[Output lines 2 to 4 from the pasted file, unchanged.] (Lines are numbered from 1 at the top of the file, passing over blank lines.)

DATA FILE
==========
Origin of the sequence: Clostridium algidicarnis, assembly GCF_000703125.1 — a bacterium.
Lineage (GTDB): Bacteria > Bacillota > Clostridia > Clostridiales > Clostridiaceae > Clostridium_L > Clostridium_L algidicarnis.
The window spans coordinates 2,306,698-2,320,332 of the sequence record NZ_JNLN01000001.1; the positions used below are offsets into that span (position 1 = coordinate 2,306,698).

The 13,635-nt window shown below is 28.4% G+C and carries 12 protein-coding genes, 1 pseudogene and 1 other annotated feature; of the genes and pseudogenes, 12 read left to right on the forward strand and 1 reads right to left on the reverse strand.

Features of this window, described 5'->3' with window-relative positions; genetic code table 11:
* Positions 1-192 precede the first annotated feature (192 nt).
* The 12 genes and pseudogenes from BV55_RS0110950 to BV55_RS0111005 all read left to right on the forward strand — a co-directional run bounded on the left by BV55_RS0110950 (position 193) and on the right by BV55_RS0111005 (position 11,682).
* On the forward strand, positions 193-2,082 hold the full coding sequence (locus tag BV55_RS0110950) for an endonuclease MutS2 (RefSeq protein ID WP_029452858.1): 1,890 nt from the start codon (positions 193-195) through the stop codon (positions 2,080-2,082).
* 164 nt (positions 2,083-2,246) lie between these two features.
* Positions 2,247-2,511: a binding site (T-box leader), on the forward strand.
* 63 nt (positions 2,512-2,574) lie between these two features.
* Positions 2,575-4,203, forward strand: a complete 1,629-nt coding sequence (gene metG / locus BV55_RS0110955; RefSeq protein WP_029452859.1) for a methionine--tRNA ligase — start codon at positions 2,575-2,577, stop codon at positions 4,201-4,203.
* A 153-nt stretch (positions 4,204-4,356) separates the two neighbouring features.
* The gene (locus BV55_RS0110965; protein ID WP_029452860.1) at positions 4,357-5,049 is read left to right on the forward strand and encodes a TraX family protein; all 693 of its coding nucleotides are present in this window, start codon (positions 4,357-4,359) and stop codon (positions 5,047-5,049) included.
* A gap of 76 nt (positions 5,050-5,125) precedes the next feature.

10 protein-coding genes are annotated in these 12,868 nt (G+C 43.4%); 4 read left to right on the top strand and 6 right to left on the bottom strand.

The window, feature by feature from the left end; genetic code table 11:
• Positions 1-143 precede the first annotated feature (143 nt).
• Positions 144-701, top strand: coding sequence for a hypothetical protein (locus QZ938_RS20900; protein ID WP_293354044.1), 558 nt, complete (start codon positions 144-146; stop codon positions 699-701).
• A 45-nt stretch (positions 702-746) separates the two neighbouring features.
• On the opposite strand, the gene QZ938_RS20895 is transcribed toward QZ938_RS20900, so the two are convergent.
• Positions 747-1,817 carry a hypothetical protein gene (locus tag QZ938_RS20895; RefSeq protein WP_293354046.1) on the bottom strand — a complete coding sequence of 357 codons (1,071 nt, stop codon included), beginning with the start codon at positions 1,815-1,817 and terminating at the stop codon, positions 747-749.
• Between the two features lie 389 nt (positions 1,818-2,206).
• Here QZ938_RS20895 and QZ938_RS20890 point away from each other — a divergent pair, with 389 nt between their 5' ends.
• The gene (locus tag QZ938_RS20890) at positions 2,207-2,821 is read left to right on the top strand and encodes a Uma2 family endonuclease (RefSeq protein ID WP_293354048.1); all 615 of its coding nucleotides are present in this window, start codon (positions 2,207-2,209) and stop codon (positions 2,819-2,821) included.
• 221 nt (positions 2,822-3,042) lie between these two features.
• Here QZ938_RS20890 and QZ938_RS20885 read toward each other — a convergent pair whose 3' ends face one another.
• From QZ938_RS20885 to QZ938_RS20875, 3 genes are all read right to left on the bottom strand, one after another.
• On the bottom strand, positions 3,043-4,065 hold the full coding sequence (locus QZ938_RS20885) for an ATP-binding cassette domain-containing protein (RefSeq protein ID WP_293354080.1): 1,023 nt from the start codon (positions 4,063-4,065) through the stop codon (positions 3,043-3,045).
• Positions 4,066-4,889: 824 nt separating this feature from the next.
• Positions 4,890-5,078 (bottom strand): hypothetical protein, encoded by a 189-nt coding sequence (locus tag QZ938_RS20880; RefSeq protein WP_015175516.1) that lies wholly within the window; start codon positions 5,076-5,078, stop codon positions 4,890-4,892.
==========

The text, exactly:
Lineage (GTDB): Bacteria > Bacillota > Clostridia > Clostridiales > Clostridiaceae > Clostridium_L > Clostridium_L algidicarnis.
The window spans coordinates 2,306,698-2,320,332 of the sequence record NZ_JNLN01000001.1; the positions used below are offsets into that span (position 1 = coordinate 2,306,698).

The 13,635-nt window shown below is 28.4% G+C and carries 12 protein-coding genes, 1 pseudogene and 1 other annotated feature; of the genes and pseudogenes, 12 read left to right on the forward strand and 1 reads right to left on the reverse strand.